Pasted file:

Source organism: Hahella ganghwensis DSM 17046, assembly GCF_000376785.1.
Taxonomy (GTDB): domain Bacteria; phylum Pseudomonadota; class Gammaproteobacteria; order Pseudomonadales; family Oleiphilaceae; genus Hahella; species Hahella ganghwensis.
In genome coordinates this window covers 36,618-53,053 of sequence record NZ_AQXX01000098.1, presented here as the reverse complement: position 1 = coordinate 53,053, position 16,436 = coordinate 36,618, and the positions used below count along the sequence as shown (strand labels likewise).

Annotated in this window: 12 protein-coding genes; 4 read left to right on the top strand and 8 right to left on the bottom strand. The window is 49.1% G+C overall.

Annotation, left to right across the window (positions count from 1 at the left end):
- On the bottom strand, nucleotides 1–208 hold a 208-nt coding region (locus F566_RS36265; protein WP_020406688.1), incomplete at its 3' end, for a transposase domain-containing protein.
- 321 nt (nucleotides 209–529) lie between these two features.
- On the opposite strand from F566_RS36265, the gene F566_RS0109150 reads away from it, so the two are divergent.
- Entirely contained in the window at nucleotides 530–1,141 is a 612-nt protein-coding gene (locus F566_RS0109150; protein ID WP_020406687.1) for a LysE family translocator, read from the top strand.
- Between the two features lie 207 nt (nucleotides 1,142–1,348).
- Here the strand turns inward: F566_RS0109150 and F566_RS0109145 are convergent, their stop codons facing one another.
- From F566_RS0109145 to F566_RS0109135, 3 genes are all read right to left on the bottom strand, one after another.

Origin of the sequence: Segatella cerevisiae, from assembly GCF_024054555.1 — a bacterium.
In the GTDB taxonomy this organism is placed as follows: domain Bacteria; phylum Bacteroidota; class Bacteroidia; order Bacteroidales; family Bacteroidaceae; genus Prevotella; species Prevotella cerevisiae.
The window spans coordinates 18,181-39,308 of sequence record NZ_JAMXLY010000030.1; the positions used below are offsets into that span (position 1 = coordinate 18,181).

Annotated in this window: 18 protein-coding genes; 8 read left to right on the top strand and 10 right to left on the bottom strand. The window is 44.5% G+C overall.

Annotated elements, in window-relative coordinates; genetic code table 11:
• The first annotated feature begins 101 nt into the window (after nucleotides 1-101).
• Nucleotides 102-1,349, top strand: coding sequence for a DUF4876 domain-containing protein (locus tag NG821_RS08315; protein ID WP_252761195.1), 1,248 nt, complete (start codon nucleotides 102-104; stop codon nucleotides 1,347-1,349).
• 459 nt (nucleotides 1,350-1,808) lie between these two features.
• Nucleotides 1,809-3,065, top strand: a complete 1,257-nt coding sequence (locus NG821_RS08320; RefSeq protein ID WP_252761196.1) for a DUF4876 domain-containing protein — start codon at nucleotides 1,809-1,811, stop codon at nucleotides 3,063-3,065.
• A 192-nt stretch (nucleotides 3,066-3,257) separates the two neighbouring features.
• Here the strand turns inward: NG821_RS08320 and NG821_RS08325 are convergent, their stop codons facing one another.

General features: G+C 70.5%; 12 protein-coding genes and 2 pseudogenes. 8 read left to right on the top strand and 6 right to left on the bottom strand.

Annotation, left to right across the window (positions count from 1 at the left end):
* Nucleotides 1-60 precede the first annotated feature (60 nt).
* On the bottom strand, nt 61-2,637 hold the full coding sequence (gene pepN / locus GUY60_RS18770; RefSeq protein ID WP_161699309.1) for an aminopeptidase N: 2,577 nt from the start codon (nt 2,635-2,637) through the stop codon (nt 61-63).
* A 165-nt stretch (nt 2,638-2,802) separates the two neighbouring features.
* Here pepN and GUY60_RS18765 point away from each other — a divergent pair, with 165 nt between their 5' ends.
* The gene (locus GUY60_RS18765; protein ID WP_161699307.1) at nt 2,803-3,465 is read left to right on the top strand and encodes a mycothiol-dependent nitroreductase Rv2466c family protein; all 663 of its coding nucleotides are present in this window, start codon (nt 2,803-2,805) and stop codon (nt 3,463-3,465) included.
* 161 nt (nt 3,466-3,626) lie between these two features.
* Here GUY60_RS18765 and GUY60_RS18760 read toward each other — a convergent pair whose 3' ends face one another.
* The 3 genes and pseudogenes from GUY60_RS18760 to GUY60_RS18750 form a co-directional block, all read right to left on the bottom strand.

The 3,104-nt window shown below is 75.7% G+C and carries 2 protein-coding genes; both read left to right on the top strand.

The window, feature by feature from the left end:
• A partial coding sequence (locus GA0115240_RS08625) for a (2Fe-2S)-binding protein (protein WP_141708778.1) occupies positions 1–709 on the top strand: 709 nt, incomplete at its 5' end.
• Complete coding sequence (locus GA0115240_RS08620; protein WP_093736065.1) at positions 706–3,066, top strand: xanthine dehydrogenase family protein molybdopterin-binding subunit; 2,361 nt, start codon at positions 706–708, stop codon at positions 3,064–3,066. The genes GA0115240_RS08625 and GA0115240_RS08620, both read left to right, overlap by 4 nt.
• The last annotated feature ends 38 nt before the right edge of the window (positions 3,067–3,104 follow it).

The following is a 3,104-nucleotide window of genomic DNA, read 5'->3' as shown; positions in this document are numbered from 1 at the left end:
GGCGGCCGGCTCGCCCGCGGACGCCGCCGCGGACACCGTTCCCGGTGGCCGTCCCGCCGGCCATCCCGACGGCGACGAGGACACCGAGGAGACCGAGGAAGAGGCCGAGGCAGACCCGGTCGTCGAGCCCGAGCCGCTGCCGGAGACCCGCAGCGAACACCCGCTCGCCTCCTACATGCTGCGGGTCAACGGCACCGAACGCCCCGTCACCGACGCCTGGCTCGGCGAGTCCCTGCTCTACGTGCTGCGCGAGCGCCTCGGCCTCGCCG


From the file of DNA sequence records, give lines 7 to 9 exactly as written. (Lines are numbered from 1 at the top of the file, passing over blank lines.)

- 321 nt (nucleotides 209–529) lie between these two features.
- On the opposite strand from F566_RS36265, the gene F566_RS0109150 reads away from it, so the two are divergent.
- Entirely contained in the window at nucleotides 530–1,141 is a 612-nt protein-coding gene (locus F566_RS0109150; protein ID WP_020406687.1) for a LysE family translocator, read from the top strand.